Elon Musk was rebuked by Taiwan after appearing to defend the one-China policy: 'Listen up, Taiwan is not for sale'

Elon Musk was rebuked by Taiwan after appearing to defend the one-China policy: 'Listen up, Taiwan is not for sale'
  • Elon Musk compared Taiwan to Hawaii, suggesting it was "an integral part of China."

  • Taiwan's minister of foreign affairs hit back, saying the island is "certainly not for sale!"

  • The Tesla CEO met with China's foreign minister during a trip to the country in May.

Elon Musk provoked a heated response from the Taiwanese government on Wednesday, after he appeared to defend China's claim over the disputed island.

During a virtual appearance at the All-In Summit while onboard his private jet, Musk explained how Beijing's "policy has been to reunite Taiwan with China."

"From their standpoint, maybe it is analogous to Hawaii or something like that," he said. "Like an integral part of China that is arbitrarily not part of China, mostly because the US Pacific Fleet has stopped any sort of reunification effort by force."


The comments did not go down well with Taiwan.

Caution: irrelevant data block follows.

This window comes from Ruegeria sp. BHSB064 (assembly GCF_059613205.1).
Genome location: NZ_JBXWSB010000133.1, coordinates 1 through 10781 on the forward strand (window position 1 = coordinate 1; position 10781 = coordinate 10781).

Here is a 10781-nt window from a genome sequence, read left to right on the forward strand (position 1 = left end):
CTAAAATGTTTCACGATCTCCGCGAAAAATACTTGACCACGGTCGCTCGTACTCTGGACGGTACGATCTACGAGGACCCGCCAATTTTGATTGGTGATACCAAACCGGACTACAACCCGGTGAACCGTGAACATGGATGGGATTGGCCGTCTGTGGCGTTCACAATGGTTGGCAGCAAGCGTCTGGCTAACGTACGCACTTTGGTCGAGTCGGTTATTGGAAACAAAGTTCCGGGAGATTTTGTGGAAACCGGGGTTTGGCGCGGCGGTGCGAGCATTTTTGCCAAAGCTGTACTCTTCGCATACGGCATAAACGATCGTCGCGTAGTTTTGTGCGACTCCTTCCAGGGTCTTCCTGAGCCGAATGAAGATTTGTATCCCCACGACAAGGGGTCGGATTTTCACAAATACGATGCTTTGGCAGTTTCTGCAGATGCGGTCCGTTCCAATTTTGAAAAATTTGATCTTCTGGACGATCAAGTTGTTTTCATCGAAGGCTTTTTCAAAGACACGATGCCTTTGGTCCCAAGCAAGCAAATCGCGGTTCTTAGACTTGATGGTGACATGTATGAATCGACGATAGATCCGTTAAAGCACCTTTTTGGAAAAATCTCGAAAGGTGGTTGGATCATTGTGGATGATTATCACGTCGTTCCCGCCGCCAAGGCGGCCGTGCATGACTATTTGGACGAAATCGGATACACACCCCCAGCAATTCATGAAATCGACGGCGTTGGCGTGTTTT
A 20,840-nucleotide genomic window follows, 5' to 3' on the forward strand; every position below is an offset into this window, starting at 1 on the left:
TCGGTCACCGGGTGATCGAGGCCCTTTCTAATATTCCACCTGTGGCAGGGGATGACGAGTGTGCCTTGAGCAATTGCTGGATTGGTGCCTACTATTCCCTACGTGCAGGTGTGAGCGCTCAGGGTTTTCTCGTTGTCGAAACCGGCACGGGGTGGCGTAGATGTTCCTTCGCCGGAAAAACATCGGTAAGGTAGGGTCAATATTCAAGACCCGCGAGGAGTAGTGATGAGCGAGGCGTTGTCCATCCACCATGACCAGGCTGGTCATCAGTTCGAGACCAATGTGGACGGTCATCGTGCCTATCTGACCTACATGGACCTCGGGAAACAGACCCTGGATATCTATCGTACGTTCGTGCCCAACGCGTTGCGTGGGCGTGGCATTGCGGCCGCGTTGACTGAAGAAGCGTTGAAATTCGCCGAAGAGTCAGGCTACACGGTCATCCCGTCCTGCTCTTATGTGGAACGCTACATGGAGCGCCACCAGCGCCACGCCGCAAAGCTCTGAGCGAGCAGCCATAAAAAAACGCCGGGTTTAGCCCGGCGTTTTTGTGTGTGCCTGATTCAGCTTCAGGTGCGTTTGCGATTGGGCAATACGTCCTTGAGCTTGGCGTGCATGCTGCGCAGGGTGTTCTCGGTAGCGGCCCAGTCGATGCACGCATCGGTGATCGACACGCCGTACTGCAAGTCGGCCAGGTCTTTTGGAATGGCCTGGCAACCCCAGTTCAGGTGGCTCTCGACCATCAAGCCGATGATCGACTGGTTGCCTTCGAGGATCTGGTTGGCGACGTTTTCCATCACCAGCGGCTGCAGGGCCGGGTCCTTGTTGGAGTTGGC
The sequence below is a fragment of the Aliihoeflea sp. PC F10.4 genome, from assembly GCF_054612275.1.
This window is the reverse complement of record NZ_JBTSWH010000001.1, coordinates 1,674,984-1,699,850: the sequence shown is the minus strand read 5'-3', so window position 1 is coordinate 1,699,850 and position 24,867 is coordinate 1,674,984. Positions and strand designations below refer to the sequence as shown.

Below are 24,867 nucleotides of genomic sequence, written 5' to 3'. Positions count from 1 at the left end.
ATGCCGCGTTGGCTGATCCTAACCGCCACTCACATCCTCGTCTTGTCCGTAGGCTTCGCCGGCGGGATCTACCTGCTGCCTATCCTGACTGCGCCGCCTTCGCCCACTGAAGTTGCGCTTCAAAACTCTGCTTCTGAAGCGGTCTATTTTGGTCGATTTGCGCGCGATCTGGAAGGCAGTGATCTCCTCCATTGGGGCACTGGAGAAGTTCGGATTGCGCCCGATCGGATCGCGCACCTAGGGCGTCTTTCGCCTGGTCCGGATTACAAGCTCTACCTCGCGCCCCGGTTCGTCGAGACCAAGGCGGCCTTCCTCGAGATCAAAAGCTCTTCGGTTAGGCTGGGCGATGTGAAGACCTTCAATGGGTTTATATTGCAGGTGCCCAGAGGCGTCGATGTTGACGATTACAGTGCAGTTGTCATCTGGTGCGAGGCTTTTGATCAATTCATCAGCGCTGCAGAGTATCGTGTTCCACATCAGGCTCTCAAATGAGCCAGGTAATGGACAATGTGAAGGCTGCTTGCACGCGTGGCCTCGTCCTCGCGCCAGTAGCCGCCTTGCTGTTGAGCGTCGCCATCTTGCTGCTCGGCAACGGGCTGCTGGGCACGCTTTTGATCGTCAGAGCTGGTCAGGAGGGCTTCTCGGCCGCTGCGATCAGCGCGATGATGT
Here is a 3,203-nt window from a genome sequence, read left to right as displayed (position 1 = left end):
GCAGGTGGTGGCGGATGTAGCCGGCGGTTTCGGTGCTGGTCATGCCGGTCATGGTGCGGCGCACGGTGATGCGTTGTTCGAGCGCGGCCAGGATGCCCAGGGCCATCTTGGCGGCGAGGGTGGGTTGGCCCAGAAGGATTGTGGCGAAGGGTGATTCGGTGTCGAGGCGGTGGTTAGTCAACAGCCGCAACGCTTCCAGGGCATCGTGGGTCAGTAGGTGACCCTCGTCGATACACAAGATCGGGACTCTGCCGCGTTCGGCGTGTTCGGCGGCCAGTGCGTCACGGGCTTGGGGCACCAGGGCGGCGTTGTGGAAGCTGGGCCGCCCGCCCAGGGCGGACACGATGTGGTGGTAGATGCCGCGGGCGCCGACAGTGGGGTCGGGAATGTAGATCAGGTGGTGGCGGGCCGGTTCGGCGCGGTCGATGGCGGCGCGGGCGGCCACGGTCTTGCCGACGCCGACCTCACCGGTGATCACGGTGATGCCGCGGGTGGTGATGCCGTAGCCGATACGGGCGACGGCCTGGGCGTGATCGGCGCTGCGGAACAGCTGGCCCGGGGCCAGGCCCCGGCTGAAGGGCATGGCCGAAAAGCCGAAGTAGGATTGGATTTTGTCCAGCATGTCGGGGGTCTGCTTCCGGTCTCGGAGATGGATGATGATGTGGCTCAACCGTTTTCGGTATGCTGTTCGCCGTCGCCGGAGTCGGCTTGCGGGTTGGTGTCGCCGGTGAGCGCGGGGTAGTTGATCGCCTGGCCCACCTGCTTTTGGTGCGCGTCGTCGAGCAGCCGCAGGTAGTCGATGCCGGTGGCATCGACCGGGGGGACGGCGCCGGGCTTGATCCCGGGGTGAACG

"Listen up, Taiwan is not part of the PRC & certainly not for sale!" said Joseph Wu, the Taiwanese minister of foreign affairs, on his department's X account.

Wu also took the opportunity to send a couple jibes at Musk, as he suggested X should be unbanned in China.

"Perhaps he thinks banning it is a good policy, like turning off Starlink to thwart Ukraine's counterstrike against Russia," the government official said.

That refers to an incident where Musk refused Ukraine's request to activate Starlink in Crimea to aid an attack, as Musk feared it would lead to nuclear war. On Tuesday, Vladimir Putin described Musk as "undoubtedly an outstanding person."

Musk met with Chinese Foreign Minister Qin Gang.
Elon Musk met with Chinese Foreign Minister Qin Gang in May.China's Ministry of Foreign Affairs/Handout via REUTERS

The Taiwan furor comes after Musk visited China in May, where he received a 16-course banquet, bought burgers for 100 workers at Tesla's Shangahi Gigafactory, and met with Chinese foreign minister Qin Gang.

"I think I understand China well," Musk said at the All-In Summit. "I've been there many times. I've met with senior leadership at the mainlands of China for many years."

"If one is to take China's policy recently, and probably one should, then force will be used to incorporate Taiwan into China," he added.

Musk did not immediately respond to Insider's request for comment, sent outside US working hours.

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